I wouldn't class myself "birder" nor even a "birdwatcher." I'd say I was more a general nature lover. However, this glorious sunny Thursday, I became a lunch break "twitcher." A male Siberian rubythroat was the bird I wished to see. Any bird with Siberia in the name has a whisper of mythology about it.
After attending to business in town, I drove into Gulberwick to where the bird was found yesterday. I met folk walking down the track who were glowing having had excellent views, and they assured me that I too would have the same good fortune. After twenty minutes or so I'd seen blackcap, pechora pipit, sparrowhawk, the rear end of something disappear through a fence, and had a blether with some of Shetland's birdwatching community. But no rubythroat.
Time ticked on, and then suddenly - tadaaaa! The Siberian rubythroat appeared. What with the sound of clicking cameras and cooing sounds of appreciation, I felt like I was at an award ceremony amongst the paparazzi. We were treated to great views of the bird as it fed on the ground. A female blackcap appeared to have taken quite a fancy to this handsome mysterious male, following him around and tilting her head. The redness of the throat appeared all the more vibrant when the bird was on the grass, the sun catching it at just the right angle. Beautiful.
A massive thank you to the owners of the garden for being so obliging and thanks to anyone who has been inconvenienced with the increased volume of traffic. I reckon there will be a few contented birders/twitchers/birdwatchers/nature lovers in Shetland this evening - and I am glad to be one of them. I hope that the people travelling to Shetland to see it have a successful trip. The Rolling Stones Ruby Tuesday lyrics come to mind "Yesterday don't matter if it's gone."
Firstly, apologies for the lack of updates here lately. Have you missed us??
It's been all go here in Shetland, with literal and metaphorical highs and lows. In the last couple of months our work has taken us low to beneath the sea (via hydrophone on a Chris Watson sound recording course, run with our Shetland Nature Festival partners as a part of the Year of Natural Scotland) to the islands' highest point (partnership work with Shetland Islands Council inspired by John Muir taking Anderson High School pupils up Ronas Hill) .
This past weekend there was sad and good news.
The sad news was that the Puffincam chick has not made an appearance this year. It appears that a problem developed around hatching time and the chick did not survive. It's looking like a very poor year for our breeding seabirds here in Shetland, and we'll update you as the season progresses.
The good news was that our Loch of Spiggie whooper swans have brought out four cygnets. They're small and vulnerable and gorgeous. If you are visiting Spiggie, please look from the roadside rather than accessing the lochside.
I hope we see you at one of our reserves or events in the next few weeks!
Do you remember what you were doing 20 years ago, on the 5th of January 1993? I do. I was a local Shetland lass who loved nature and suddenly this happened -
The Braer oil tanker ran aground at Garths Ness, and started leaking more than 80,000 tonnes of light crude oil.
With the Braer Anniversary this weekend, I've been taking a peerie walk down Memory Lane. I was a teenager, living just a mile or so from the wreck site and Wildlife Response Centre, which was based in the local Scout Hut. I simply had to volunteer to help with dealing with the wildlife casualties. I’ve memories of walking coastlines, collecting dead or oiled birds and other wildlife, observing and recording the oil, birds, otters, seals, fish and other marine life. Oh, and the weather - it was wild to say the least!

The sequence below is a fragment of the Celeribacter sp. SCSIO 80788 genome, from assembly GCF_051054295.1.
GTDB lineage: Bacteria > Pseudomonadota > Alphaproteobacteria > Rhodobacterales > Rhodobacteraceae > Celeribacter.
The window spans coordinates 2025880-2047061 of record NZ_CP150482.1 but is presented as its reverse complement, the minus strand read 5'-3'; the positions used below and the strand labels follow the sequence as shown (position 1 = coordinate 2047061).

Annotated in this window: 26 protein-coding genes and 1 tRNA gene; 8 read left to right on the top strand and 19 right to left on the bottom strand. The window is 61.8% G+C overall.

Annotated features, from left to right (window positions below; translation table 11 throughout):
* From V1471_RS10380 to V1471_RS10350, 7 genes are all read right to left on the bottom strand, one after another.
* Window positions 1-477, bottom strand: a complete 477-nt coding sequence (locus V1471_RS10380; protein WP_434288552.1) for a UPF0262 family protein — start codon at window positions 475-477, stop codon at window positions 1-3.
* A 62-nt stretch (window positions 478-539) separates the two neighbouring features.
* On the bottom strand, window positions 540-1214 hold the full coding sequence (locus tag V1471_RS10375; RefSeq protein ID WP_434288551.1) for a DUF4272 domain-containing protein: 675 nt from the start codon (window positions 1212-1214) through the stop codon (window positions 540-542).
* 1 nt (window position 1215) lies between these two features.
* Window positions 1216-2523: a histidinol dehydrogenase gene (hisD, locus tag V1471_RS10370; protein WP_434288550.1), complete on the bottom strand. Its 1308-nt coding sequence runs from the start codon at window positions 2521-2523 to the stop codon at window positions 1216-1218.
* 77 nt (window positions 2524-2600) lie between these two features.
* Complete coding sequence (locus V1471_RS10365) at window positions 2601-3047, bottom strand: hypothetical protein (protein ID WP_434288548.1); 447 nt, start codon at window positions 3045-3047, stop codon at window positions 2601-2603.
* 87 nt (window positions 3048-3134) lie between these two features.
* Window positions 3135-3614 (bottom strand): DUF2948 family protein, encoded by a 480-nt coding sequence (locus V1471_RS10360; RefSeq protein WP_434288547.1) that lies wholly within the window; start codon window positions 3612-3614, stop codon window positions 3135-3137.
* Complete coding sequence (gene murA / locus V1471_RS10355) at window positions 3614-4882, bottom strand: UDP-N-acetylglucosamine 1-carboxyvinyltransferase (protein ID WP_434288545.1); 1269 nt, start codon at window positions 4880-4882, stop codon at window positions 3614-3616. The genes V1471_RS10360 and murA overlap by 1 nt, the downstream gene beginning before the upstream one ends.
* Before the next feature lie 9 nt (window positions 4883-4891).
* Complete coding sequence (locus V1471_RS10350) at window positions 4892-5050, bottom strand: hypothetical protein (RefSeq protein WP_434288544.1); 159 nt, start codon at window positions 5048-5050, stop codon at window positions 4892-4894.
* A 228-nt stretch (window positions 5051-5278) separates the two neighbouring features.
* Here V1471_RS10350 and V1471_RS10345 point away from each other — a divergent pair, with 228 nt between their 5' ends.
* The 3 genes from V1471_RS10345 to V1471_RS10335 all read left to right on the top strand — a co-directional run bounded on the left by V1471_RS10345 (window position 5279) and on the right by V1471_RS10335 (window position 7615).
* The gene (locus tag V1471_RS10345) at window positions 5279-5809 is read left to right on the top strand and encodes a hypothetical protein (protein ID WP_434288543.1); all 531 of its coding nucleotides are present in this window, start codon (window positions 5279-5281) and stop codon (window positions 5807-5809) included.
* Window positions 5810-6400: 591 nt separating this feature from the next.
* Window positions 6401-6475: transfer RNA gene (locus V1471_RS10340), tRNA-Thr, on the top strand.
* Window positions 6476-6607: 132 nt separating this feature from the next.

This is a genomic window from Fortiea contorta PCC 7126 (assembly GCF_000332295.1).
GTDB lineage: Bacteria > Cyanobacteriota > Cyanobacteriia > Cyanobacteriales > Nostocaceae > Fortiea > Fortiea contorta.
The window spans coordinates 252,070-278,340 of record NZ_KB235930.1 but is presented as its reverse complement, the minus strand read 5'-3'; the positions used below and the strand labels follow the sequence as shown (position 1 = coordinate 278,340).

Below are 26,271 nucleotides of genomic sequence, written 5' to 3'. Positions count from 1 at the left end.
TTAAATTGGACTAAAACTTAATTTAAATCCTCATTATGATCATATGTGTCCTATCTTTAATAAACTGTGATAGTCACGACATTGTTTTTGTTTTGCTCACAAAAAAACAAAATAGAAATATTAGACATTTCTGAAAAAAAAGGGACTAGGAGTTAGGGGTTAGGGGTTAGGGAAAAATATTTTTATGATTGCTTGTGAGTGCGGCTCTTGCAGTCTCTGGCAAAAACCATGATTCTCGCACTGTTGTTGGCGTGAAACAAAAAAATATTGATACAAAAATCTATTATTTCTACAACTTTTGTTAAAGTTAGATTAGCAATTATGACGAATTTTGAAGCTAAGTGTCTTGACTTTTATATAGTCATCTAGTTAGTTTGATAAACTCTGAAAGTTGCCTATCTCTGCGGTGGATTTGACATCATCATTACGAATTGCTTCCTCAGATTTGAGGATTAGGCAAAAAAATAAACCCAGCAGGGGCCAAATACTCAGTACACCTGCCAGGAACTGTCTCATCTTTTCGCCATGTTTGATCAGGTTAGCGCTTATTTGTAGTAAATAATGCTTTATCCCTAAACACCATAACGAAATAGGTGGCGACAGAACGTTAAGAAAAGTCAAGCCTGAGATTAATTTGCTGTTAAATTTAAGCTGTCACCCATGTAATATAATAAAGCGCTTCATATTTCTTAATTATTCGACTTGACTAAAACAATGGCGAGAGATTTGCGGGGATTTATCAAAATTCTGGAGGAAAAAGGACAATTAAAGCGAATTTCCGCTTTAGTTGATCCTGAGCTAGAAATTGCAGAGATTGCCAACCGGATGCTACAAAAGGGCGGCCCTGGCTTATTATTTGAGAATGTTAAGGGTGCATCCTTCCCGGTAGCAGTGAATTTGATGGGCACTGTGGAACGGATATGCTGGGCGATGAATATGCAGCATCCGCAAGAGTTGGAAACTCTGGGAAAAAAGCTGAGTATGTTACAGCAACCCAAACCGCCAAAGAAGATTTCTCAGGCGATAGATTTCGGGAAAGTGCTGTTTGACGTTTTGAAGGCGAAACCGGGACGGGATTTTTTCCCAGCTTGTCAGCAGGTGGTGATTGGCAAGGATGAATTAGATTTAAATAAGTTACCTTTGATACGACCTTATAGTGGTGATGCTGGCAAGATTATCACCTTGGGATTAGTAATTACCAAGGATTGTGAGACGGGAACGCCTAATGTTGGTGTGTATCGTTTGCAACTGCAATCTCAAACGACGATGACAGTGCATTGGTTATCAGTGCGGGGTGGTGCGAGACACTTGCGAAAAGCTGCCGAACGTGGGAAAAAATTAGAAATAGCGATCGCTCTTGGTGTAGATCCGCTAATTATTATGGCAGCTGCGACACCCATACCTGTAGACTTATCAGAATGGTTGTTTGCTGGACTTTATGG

I remember the media descended on the islands, I think increasing the population by ten percent! It was strange to have the eyes of the world watching events around my community.
At the time, I didn’t understand the complexities of what was going on with the Wildlife Response Co-ordinating Committee, the politics and such like. I just wanted to help. It was certainly a time of emotion and experience for everyone and was a life changing event for me. Actually, it’s probably a reason why I now work for the RSPB! Now I can look back with more experienced eyes and better appreciate the work of all the individuals and organisations that did their bit to help. You can read Shetland’s oil spill contingency planning and response here on the Shetland Oil Terminal Environmental Advisory Group site.
Looking through photos today, I felt a bit teary seeing the suffering and dead animals again. That side of things was dreadfully saddening, and it was the worry that we all felt - how bad would it be? I also feel glad and proud to have met some fantastic people, people who came together in horrible conditions to help.
I am going to take the local Shetland RSPB Wildlife Explorer Group to the site on Sunday – exactly twenty years and one day after the tanker grounded. There's no sign of the ship now. Instead, we'll be looking for porpoises, seals, great-northern divers, long-tailed ducks, rock pipits and so on. It’ll be easy to describe the effects of oil pollution to the bairns and how individuals and organisations can help. The difficulty comes trying to communicate the problems that we face now, like the shocking amount of rubbish littering our sea and shore and climate change.
They’re big big issues that makes dealing with the Braer oil spill seem simple in comparison. The problems are not insurmountable though and in twenty years time I’ll surely be blogging that I am proud of the individuals and organisations who have successfully tackled these problems. Won't I? We can all do something and you can find out about the steps you can take to help nature through the RSPB website.
Best wishes from windswept Sumburgh Head.